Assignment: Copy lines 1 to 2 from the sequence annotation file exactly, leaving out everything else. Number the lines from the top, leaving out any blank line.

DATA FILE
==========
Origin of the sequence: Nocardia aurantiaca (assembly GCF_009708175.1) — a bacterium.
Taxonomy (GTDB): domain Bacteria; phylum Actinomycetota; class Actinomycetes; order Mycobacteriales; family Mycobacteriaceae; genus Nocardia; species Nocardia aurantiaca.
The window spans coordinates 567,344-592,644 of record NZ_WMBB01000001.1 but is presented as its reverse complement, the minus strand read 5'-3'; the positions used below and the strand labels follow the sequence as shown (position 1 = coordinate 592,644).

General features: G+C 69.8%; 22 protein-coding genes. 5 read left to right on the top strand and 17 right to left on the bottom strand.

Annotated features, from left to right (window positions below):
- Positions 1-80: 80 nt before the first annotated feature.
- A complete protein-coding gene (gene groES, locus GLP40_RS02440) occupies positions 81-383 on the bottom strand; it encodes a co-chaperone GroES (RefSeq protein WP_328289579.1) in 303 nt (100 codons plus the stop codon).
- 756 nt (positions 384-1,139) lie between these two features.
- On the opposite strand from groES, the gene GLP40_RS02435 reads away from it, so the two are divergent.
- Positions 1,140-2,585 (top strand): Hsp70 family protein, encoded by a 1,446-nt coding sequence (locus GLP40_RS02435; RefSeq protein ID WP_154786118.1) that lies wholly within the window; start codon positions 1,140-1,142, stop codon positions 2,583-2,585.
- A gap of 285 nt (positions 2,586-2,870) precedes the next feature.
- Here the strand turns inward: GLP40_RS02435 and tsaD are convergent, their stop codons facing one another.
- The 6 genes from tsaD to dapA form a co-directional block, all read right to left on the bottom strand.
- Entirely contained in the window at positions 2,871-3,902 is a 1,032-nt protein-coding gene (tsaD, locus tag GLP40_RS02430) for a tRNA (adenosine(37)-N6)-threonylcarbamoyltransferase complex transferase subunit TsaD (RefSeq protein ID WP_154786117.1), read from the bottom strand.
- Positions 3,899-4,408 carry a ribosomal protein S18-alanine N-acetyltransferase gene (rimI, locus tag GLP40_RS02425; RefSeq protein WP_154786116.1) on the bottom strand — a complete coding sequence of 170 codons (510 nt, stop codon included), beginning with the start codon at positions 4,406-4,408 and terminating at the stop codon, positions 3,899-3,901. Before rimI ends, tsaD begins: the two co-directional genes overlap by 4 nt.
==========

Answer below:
Origin of the sequence: Nocardia aurantiaca (assembly GCF_009708175.1) — a bacterium.
Taxonomy (GTDB): domain Bacteria; phylum Actinomycetota; class Actinomycetes; order Mycobacteriales; family Mycobacteriaceae; genus Nocardia; species Nocardia aurantiaca.